How we go about to solve this problem is to find the top 20 pages which equals to 90% of usage. We then analyze the data and pages and put them into a logical user flow. With that we then translate that into BDD language and automate the scenario based on it.

How To Stay Alive

So software testing has changed so much and it is constantly changing just like everything is. How can we keep up with this?
We need to constantly learn. Don’t worry if there isn’t enough training budget (management will like me once more), as learning doesn’t always cost $.
There are many different channels that we can learn which are free. These are some of my personal likes. 
My personal experience with learning are: Examples:
New tool: Appium by Jonathan Lipps at GTAC 2013
New ideas: Take flaky tests from CI. Put is back when they are stable. Critical tests should never be taken out by Ankit Mehta at GTAC 2014
New ideas: Turn off a feature that is buggy by Ankit Mehta at GTAC 2014
I then I like to Blog about what I have learnt. Its not just serves to share with people what I’ve learned, but also to keep a note on what I’ve learnt.
We also need to get our hands dirty and get some hands on experience with what we learned. We can only really learn something when we work on it and gain experience from it. When I face problems I will post questions onto forums like StackOverflow, or Google forums. 
Lastly, share and give back to the community what we learnt. Try to help people out there that are learning just like us.
And most important of all is to love what do! As what Steve Jobs says.Thank you.

Future Of Software Testing

For the past few years there have been a lot of demand for automated testers. Companies are replacing manual regression test checklists with automated scripts, especially the ones written with Open Source tools such as Selenium.

However, I started to see job advertisements with graduate automation testers and developers with knowledge of testing tools.
Therefore, as time goes, software testing job or even automated testing job might be fading away as well, just like manual testers today.
So where do I see the future for software testing? I will see software testing as part of software development. Software testers will be focusing on the impact of the changes to other areas of the systems or edge cases finding. They will find them and fix them as well. They will also be focusing on performance and security aspects. They will also step in as a business analyst, product owner, or even iteration manager when needed.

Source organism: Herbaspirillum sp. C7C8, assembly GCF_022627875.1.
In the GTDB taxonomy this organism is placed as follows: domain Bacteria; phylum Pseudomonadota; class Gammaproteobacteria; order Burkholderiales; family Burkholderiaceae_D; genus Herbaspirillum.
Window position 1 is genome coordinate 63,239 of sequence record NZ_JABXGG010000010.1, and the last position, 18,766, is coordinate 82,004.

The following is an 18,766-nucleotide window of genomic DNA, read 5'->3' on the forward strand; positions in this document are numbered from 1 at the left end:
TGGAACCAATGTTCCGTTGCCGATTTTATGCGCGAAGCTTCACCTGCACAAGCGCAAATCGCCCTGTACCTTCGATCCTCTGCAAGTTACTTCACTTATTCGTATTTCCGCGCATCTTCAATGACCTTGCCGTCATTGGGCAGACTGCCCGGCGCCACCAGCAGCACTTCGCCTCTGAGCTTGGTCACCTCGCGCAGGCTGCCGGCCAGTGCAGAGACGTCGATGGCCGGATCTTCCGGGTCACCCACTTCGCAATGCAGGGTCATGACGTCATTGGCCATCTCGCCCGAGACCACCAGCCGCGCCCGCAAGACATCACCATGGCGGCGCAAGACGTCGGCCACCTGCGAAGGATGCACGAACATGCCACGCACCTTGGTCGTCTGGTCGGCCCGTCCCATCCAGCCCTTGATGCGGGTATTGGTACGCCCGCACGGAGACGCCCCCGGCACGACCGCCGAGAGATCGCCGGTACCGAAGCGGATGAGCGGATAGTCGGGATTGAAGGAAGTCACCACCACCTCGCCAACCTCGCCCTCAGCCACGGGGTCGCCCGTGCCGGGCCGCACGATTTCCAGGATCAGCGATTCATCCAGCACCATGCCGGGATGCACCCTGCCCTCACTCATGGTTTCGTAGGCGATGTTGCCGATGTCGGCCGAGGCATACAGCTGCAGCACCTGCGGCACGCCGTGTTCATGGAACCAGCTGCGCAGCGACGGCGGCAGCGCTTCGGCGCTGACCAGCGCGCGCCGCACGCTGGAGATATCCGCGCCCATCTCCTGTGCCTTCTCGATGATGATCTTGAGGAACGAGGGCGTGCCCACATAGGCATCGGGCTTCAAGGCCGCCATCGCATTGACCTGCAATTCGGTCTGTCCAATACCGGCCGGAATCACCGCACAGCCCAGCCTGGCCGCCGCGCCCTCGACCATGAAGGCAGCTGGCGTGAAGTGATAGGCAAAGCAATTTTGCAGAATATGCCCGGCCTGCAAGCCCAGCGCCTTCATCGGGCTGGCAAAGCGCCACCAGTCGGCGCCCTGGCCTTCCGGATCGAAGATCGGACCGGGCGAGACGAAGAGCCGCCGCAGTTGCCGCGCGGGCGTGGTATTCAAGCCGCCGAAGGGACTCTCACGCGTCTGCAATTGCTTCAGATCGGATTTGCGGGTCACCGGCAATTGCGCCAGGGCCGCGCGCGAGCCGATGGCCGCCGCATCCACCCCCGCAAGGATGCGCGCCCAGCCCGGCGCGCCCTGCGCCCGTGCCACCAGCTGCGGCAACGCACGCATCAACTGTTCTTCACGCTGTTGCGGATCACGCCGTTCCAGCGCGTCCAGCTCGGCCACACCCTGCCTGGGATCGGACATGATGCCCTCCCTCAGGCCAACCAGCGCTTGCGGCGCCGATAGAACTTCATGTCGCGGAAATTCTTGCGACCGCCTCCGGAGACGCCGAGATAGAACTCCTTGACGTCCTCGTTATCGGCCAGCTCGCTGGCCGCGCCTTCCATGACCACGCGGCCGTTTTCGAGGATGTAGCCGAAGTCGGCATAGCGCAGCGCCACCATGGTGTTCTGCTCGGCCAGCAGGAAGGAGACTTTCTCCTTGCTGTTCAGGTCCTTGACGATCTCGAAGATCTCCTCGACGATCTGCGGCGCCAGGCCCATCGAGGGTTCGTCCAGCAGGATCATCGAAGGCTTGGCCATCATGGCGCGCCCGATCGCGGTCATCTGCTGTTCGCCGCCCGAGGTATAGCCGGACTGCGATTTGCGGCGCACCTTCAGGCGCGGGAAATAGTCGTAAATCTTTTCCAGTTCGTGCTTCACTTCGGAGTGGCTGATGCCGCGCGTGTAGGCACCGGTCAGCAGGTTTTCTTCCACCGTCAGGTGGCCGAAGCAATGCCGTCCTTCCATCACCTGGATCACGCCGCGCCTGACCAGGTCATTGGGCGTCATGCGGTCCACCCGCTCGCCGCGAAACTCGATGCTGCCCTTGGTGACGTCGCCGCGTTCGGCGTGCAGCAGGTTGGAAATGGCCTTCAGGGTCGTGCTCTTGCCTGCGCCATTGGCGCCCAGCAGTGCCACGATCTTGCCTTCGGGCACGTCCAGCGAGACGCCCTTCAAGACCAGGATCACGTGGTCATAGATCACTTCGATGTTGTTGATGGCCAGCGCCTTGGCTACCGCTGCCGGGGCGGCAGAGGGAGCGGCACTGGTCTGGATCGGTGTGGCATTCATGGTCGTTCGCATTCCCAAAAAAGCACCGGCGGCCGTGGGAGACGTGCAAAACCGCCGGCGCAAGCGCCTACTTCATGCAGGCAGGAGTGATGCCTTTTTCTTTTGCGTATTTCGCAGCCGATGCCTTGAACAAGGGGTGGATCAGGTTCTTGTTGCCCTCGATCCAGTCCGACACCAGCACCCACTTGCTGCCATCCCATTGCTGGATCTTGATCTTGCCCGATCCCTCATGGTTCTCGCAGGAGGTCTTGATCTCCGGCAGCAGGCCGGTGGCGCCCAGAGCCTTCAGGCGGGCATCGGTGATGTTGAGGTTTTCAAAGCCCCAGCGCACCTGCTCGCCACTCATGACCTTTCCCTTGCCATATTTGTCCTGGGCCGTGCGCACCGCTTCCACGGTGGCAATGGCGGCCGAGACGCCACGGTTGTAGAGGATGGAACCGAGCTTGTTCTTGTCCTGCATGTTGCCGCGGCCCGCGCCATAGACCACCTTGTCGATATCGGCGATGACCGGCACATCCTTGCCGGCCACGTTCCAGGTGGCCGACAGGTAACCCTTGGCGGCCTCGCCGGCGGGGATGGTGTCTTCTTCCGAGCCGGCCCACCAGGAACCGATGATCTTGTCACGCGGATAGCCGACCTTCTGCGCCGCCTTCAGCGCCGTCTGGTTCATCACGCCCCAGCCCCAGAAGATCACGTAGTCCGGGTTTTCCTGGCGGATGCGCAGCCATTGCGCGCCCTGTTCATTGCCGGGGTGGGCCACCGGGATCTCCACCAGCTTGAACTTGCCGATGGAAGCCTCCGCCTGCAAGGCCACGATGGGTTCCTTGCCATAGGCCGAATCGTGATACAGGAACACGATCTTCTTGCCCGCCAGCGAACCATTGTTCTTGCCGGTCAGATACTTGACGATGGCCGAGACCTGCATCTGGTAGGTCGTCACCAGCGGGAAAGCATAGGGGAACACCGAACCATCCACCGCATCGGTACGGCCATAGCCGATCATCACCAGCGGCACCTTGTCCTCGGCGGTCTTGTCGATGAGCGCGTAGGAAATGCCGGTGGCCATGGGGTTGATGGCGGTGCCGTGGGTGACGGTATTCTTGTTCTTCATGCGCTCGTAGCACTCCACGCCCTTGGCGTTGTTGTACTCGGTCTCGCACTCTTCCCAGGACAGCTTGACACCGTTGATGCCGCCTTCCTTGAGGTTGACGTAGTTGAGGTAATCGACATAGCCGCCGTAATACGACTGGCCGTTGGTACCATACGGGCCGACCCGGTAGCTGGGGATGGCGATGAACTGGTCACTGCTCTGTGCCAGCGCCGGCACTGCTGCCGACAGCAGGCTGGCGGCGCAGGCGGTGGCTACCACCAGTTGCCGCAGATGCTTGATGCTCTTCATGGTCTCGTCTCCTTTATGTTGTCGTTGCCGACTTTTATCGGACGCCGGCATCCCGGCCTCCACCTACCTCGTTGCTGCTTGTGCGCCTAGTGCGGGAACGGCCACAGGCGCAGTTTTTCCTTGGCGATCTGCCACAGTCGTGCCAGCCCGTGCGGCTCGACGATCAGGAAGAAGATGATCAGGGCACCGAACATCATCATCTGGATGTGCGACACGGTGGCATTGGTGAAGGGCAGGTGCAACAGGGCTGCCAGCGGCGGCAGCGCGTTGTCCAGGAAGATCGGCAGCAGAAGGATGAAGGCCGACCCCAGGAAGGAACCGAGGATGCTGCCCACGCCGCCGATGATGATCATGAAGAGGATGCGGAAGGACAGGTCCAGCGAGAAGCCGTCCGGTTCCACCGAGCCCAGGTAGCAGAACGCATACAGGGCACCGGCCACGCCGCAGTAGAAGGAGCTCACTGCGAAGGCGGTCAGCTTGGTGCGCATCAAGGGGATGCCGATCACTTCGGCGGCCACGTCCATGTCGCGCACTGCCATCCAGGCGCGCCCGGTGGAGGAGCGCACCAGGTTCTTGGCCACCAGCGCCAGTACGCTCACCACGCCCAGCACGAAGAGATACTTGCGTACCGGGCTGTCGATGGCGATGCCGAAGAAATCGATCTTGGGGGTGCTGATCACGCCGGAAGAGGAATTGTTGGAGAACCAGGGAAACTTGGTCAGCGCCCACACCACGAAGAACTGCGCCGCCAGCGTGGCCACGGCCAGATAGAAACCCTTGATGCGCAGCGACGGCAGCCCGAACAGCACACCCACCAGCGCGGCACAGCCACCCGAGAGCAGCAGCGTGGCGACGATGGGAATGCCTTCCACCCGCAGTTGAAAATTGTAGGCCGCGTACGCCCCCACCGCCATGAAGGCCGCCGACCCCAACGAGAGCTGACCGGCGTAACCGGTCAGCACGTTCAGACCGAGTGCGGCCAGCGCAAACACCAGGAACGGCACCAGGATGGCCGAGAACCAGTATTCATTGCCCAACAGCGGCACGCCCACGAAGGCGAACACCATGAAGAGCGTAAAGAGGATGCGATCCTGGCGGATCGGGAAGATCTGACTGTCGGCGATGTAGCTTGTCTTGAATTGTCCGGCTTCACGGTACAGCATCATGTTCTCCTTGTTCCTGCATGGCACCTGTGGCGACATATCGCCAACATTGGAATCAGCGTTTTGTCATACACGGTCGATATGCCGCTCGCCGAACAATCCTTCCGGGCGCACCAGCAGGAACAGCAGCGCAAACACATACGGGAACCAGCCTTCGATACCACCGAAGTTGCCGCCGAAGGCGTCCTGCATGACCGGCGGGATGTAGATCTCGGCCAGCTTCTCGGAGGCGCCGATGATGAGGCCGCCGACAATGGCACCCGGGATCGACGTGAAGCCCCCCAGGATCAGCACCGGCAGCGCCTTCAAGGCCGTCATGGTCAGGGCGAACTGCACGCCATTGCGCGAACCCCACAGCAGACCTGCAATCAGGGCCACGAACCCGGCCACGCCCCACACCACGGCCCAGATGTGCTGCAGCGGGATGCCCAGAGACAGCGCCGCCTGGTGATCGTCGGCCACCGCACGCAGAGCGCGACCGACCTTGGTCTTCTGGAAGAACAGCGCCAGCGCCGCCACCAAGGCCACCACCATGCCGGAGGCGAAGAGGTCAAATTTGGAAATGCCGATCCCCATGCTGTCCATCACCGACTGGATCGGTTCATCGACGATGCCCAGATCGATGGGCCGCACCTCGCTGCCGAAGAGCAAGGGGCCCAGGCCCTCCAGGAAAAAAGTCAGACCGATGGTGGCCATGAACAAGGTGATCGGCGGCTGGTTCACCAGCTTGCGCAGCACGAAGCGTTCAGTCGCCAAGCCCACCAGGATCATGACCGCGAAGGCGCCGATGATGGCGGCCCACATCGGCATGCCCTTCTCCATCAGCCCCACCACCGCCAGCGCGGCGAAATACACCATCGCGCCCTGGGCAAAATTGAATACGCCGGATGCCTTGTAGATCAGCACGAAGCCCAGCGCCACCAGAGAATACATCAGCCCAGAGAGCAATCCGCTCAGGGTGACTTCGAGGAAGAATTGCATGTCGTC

Basically, what I see the future of software testing is to be a multi-skilled member of a software development team. I urge software testers to start improve their technical, communication, and business skills. Performance testing and security testing knowledge will also be considered as a basic skill of software tester instead of a specialist’s skill.
In this modern day, especially in IT where everything is changing dramatically, changes in a process or role is unavoidable. Therefore, keep learning and keep improving!

Automatically Runs Tests And Email Report From Your PC

I have set up my own PC as a build machine that runs regression tests automatically at night and then emails me the test result upon completion so that I can check it when I get in the morning.

The mechanism I use to do is:

  • Windows Task Sceduler to run the test automatically at certain time


  • Bat script to run the tests, generate Specflow report, and email the report. Note that I have included %date% and %time% variables to automatically include the date and time in the email subject

“C:Program Files (x86)NUnit 2.6.2binnunit-console.exe” /labels /out=TestResult.txt /xml=TestResult.xml C:gitPmasterbinDebugTestsRegressionRegression.dll
“C:Program Files (x86)TechTalkSpecFlowspecflow.exe” nunitexecutionreport C:gitPmasterTestsRegressionRegressionRegression.csproj /out:TestResult.html
“c:blat” c:gitPmasterTestsRegressionTestResult.html -s “TestResult at %time% on %date%” -to


  • Blat

As you can see in the Bat script, I have used a 3rd party open source tool Blat to send email. This blog gives comprehensive information on how to set up Blat.

Unable To Build After Upgrade To MVC4 Targeting 4.0 and VS2010

If you have upgraded your MVC3 project to MVC4 running in VS2010, and still targeting the 4.0 framework, you will have problem while running your build as below:

To fix this problem, you need to do the following:

  1. Unload the project in Visual Studio
    2.  Edit the .csproj file

3. Comment out the lines as below:


  4. Reload the project
  5. Re-build and you should see a success build!


What Does A QA Do?